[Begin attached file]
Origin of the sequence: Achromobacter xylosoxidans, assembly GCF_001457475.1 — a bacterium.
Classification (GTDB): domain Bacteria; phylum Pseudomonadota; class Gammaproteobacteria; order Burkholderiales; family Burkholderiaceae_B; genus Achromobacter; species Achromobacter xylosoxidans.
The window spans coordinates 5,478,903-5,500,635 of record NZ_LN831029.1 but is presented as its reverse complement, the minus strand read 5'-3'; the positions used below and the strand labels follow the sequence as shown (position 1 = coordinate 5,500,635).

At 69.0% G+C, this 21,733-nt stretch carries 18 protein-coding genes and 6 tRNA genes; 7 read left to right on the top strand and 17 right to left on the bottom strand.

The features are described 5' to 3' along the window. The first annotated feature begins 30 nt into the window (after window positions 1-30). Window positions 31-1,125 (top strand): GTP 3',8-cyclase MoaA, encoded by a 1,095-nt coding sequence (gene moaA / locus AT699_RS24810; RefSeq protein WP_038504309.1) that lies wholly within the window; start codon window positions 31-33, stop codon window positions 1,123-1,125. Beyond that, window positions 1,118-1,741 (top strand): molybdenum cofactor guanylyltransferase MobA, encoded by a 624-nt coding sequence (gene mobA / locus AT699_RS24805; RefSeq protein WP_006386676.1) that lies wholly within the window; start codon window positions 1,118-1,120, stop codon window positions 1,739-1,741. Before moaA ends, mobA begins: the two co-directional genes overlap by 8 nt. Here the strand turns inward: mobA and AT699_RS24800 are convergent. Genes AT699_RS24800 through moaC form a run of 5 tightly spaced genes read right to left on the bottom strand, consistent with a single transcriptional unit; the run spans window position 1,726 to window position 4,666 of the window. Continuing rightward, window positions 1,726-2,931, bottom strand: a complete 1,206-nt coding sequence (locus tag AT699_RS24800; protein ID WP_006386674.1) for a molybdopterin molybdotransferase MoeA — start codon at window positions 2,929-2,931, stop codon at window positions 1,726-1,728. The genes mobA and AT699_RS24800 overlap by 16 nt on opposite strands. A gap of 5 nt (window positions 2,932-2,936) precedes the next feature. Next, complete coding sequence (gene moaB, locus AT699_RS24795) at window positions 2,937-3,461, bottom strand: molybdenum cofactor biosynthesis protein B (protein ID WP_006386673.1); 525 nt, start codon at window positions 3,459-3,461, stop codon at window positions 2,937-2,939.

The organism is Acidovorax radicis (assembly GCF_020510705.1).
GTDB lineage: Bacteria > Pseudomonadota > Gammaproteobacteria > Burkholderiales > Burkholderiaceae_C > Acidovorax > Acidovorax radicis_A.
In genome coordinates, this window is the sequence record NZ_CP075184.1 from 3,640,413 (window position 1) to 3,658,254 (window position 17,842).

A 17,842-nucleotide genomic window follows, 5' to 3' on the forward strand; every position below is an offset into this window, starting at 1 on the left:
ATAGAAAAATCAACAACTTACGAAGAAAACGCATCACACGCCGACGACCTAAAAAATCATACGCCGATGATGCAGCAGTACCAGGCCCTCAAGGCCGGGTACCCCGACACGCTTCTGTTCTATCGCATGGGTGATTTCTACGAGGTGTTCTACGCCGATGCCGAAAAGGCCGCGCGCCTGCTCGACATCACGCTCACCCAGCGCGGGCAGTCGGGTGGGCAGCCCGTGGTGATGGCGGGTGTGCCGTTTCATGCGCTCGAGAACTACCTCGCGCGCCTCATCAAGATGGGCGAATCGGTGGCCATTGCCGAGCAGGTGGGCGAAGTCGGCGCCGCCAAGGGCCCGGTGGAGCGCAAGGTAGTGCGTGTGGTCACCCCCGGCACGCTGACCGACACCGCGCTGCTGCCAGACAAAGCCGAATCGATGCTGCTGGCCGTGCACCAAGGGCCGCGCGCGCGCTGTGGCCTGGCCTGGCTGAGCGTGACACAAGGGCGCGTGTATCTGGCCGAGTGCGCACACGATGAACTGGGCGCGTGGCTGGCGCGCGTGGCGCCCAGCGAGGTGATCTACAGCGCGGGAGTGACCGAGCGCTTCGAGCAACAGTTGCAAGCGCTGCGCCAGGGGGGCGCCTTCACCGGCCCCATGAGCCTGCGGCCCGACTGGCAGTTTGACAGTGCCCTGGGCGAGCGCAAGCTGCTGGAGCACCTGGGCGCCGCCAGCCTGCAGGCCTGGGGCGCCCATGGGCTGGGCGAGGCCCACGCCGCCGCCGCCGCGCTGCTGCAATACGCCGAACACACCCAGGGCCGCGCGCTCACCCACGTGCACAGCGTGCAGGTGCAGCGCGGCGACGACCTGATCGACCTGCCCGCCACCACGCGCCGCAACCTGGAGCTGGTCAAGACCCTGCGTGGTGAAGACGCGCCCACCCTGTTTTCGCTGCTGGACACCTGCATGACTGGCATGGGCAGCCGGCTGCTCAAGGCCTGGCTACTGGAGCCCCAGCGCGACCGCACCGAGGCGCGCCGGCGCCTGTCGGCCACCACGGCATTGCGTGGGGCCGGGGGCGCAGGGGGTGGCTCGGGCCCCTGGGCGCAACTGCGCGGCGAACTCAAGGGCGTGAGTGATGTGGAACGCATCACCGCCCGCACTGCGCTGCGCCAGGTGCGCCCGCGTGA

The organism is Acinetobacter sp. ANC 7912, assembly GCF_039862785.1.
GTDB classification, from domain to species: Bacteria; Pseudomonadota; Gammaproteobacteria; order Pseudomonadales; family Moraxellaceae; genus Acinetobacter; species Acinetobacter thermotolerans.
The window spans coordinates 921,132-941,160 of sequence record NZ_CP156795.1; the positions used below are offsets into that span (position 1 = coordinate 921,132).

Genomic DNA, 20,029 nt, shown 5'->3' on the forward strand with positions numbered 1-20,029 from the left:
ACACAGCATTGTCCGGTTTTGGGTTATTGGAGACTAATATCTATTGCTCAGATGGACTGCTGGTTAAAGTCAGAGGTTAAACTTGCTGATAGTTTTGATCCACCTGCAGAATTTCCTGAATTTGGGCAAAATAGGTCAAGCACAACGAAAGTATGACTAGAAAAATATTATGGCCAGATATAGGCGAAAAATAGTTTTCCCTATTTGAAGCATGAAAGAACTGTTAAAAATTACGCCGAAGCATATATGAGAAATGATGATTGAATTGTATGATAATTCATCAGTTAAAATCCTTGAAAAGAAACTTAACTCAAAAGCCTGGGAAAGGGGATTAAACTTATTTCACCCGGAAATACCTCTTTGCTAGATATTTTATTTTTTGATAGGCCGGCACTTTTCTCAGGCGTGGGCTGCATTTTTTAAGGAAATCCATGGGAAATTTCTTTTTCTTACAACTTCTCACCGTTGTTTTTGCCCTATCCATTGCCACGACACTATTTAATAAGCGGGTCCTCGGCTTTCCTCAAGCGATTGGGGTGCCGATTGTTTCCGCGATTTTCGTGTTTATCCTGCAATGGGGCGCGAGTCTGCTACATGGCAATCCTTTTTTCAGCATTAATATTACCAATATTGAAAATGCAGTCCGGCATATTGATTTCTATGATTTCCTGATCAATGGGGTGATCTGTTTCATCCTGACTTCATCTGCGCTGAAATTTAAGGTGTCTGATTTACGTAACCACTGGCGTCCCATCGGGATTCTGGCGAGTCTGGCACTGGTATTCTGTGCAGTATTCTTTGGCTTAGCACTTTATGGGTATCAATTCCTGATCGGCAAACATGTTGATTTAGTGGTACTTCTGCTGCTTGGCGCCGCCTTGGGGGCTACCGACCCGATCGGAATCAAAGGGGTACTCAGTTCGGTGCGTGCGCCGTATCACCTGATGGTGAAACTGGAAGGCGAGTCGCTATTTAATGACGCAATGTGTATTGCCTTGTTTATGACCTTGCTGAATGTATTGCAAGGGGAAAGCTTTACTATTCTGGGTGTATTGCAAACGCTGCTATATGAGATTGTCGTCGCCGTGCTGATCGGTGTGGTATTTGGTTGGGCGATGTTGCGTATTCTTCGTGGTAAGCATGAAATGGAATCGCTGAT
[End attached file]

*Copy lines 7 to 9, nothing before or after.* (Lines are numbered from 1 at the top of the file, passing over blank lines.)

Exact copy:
GTDB lineage: Bacteria > Pseudomonadota > Gammaproteobacteria > Burkholderiales > Burkholderiaceae_C > Acidovorax > Acidovorax radicis_A.
In genome coordinates, this window is the sequence record NZ_CP075184.1 from 3,640,413 (window position 1) to 3,658,254 (window position 17,842).

A 17,842-nucleotide genomic window follows, 5' to 3' on the forward strand; every position below is an offset into this window, starting at 1 on the left: